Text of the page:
Aug. 13, 2013 at 5:51 PM ET
For decades, scientists were at a loss to explain the source of the so-called Magellanic Stream, a long ribbon of gas discovered in the early 1970s that extends nearly halfway around the Milky Way.
But new data from NASA's Hubble Space Telescope have helped astronomers crack the case. The observations show that the stream did not form all at once; instead, the ribbon is a combination of material stripped at different times from both the Large Magellanic Cloud and the Small Magellanic Cloud, two satellite galaxies that hover around the Milky Way less than 200,000 light years away.
About 2 billion years ago, material was pulled from the Small Magellanic Cloud, creating part of the gassy filament, while a second region of the stream originated more recently from the Large Magellanic Cloud, the researchers say.
The team determined the source of the ribbon by measuring the abundances of heavy elements at six locations different along the Magellanic Stream using Hubble's Cosmic Origins Spectrograph, according to a statement from NASA. (Scientists can detect theses faraway heavy elements through the way they absorb ultraviolet light.)
Low levels of oxygen and sulfur found throughout most of the stream match the chemical makeup of the Small Magellanic Cloud, the researchers said. But they also found a surprising amount of sulfur in a part of the stream that's closer to the Magellanic Clouds.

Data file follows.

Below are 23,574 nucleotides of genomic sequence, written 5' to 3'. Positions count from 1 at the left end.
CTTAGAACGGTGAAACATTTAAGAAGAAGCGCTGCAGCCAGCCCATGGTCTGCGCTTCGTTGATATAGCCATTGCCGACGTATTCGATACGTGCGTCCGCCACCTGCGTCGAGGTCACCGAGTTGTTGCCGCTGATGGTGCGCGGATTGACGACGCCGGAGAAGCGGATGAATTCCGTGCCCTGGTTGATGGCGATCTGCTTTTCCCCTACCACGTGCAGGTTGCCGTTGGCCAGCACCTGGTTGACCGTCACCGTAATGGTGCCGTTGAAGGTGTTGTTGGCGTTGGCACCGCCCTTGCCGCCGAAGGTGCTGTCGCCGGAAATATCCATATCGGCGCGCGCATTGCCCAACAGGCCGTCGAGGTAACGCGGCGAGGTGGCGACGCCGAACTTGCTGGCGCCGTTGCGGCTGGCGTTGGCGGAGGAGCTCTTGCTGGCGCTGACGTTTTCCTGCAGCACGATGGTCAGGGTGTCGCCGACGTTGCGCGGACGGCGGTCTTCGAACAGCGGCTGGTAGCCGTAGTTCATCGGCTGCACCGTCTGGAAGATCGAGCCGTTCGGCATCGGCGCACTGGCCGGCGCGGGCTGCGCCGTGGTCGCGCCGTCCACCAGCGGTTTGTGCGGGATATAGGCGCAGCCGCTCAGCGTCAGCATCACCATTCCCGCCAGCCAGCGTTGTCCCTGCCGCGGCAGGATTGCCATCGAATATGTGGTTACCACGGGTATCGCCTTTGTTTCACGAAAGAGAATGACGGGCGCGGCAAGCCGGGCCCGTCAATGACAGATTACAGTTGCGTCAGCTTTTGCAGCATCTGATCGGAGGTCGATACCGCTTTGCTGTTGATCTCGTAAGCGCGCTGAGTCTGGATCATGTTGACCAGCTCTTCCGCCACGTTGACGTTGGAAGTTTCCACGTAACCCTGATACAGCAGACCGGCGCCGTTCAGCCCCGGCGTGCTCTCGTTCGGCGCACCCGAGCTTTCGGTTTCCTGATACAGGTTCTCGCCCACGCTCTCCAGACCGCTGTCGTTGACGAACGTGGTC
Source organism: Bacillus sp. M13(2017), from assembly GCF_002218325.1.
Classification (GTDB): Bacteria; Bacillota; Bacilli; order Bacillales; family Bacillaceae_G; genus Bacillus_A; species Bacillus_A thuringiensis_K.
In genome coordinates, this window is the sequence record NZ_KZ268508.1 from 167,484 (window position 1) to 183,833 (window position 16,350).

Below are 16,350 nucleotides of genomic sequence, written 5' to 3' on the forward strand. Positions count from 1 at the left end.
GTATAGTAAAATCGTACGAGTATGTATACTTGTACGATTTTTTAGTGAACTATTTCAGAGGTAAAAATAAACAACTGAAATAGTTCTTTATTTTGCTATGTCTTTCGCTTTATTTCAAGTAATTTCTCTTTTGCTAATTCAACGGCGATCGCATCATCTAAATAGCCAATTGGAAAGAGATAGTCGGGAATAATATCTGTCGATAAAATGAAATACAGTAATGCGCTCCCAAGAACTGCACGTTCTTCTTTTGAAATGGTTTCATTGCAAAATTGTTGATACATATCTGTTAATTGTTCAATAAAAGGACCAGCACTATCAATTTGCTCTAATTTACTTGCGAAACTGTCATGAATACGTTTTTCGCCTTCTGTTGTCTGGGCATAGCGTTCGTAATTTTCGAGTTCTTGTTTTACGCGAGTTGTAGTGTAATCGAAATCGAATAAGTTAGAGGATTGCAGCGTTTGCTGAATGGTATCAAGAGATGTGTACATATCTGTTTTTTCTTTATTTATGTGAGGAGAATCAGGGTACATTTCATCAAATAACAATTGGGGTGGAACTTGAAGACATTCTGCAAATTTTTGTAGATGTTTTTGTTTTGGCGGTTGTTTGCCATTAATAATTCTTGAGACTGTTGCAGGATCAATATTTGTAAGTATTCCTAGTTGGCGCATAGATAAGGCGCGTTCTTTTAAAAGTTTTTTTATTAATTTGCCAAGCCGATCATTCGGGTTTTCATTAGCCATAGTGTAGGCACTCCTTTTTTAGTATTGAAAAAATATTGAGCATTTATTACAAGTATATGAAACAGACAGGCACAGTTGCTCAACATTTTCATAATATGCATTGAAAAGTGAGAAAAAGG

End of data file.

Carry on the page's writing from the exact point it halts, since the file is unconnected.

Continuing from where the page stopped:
"We're finding a consistent amount of heavy elements in the stream until we get very close to the Magellanic Clouds, and then the heavy element levels go up," study researcher Andrew Fox of the Space Telescope Science Institute in Baltimore, Md., said in a statement. "This inner region is very similar in composition to the Large Magellanic Cloud, suggesting it was ripped out of that galaxy more recently."
By studying the stream, researchers could learn more about how larger galaxies affect their surrounding satellite galaxies, Fox explained.
"We want to understand how galaxies like the Milky Way strip the gas from small galaxies that fall into them and then use it to form new stars," he added in a statement. "This seems like it's an episodic process. It's not a smooth process where a slow stream of gas comes in continuously. Instead, once in a while a large gas cloud falls in. We have a way of testing that here, where two galaxies are coming in. We've shown which of them is producing the gas that ultimately will fall into the Milky Way."
The findings were detailed in two papers that appeared in the Aug. 1 issue of The Astrophysical Journal.
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